During the recent heat wave, IAFF affiliates are taking the proper precautions to ensure members have the resources necessary to avoid heat-borne illnesses while on the job.
You know what it’s like to walk outside to in the summer heat. Now imagine you’re carrying 60-80 pounds of gear and battling a blazing house fire under the same conditions.
It’s all part of the job experience for fire fighters during these scorching hot summer days.
“We remind our members every day to hydrate, minimize or cancel any training during a heatwave and limit exposure outside,” says Fairfax County, VA Local 2068 President John Niemiec.
He says his local uses these practical methods, as well as a rehab unit to prepare and combat the extreme temperatures that can put members’ health in danger.
Green Bay, WI Local 141 President Chad Bronkhorst also makes sure his members have access to a rehab unit that includes Gatorade, air conditioning, water and energy bars.
The rehab unit is usually near shade or in the back of an ambulance. While cooling down, members can hydrate and have a medical check. As the incident progresses, fire fighters may circulate through a rehab unit more than once to recover.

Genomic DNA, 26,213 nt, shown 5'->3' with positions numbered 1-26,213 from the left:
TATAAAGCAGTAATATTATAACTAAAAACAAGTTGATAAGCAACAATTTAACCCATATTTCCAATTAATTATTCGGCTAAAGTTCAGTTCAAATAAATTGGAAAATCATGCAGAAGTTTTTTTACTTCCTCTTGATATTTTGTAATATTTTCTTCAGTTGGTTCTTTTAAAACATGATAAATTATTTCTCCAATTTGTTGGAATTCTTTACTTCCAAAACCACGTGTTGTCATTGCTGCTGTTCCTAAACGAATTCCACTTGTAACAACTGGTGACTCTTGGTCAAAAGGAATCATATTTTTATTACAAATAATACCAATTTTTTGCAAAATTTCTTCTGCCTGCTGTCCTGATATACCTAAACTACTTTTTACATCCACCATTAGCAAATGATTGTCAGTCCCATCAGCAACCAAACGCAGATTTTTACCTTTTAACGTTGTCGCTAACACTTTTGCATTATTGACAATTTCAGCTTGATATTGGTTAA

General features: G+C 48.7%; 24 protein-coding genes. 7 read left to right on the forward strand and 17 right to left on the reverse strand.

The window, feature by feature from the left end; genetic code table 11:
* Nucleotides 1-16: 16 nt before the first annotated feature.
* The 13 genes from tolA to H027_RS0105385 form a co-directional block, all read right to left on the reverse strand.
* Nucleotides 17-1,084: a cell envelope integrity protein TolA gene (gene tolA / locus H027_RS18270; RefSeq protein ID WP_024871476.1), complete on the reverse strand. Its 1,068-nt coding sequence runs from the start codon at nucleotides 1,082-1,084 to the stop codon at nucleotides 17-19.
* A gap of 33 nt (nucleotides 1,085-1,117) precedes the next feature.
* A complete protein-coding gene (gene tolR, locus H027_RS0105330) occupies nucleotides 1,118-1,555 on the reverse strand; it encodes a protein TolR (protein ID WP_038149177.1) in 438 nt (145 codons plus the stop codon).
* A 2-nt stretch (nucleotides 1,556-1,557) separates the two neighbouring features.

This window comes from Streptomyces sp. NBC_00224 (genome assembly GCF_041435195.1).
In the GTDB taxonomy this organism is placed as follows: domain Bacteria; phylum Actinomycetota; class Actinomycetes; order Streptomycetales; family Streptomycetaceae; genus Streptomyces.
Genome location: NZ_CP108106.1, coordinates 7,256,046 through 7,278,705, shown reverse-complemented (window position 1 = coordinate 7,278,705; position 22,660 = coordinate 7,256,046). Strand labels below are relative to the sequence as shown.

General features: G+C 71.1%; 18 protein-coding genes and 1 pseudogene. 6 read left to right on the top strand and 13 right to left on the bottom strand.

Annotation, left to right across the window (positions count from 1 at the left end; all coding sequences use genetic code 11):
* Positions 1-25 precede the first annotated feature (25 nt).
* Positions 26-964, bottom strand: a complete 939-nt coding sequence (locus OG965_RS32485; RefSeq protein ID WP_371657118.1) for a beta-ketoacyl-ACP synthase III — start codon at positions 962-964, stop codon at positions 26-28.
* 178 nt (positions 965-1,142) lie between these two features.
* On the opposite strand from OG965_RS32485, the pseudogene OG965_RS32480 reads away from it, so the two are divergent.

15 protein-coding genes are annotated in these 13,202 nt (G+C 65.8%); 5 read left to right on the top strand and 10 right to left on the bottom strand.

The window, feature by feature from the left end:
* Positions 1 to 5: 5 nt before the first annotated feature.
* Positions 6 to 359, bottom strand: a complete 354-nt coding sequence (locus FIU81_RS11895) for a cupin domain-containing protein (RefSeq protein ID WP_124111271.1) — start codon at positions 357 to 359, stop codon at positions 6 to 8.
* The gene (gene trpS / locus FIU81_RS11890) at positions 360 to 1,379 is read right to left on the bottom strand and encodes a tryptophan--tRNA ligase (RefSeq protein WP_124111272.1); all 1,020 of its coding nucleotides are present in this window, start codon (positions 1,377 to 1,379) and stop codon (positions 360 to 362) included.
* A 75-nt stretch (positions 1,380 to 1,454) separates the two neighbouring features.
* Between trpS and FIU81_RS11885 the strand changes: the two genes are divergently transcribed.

According to Louisville, KY Local 345 President Brian O’Neill, the local Red Cross provides a rehab space in a city bus to help his members cool down in the heat.
Fire fighters answer calls to numerous of heat-related incidents throughout the summer – often in response to patients who disregard warnings or advice about staying cool and hydrated, so in addition to creating routines and protocols to protect themselves from the effects of the heat during this especially hot season, IAFF members are also teaching people in their communities about the importance of taking steps to stay cool and avoid heat illness.
Furthermore, fire fighters are responding to a number of heat-related cases this summer that involve children and pets neglected in cars.
“Even 70 degrees outside it is too hot to leave a child or pet in the car, let alone when it is 90 degrees. So many horrible tragedies result from leaving pets and children in the heat in a car,” says O’Neill.
Many affiliates conduct campaigns to educate residents in their community about heat-related dangers and to limit any outdoor activities to early morning.
“The message is simple: do whatever you can to make sure you’re hydrated throughout the day,” says Niemiec.
Social media has been an effective way to warn residents and spread the word. Green Bay Local 141 also publishes tips on its web site on how to survive the heat, such as wearing loose-fitting and light-colored clothing, drinking plenty of fluids, limiting activity and avoiding being outside during the hottest part of the day (usually 3:00-5:00 p.m.).
In Fairfax County, residents can check their public information office for information on the heat index and ways to minimize exposure outside.
Niemiec says efforts to keep people safe in the heat are working. Camp counselors, for example, have headed the warnings and are now limiting time spent outside and making sure campers cool down and hydrate before resuming outdoor activities.
Through practical daily routines and rehab, IAFF members are staying safe and healthy, while also making sure the public knows what to do when temperatures become hazardous.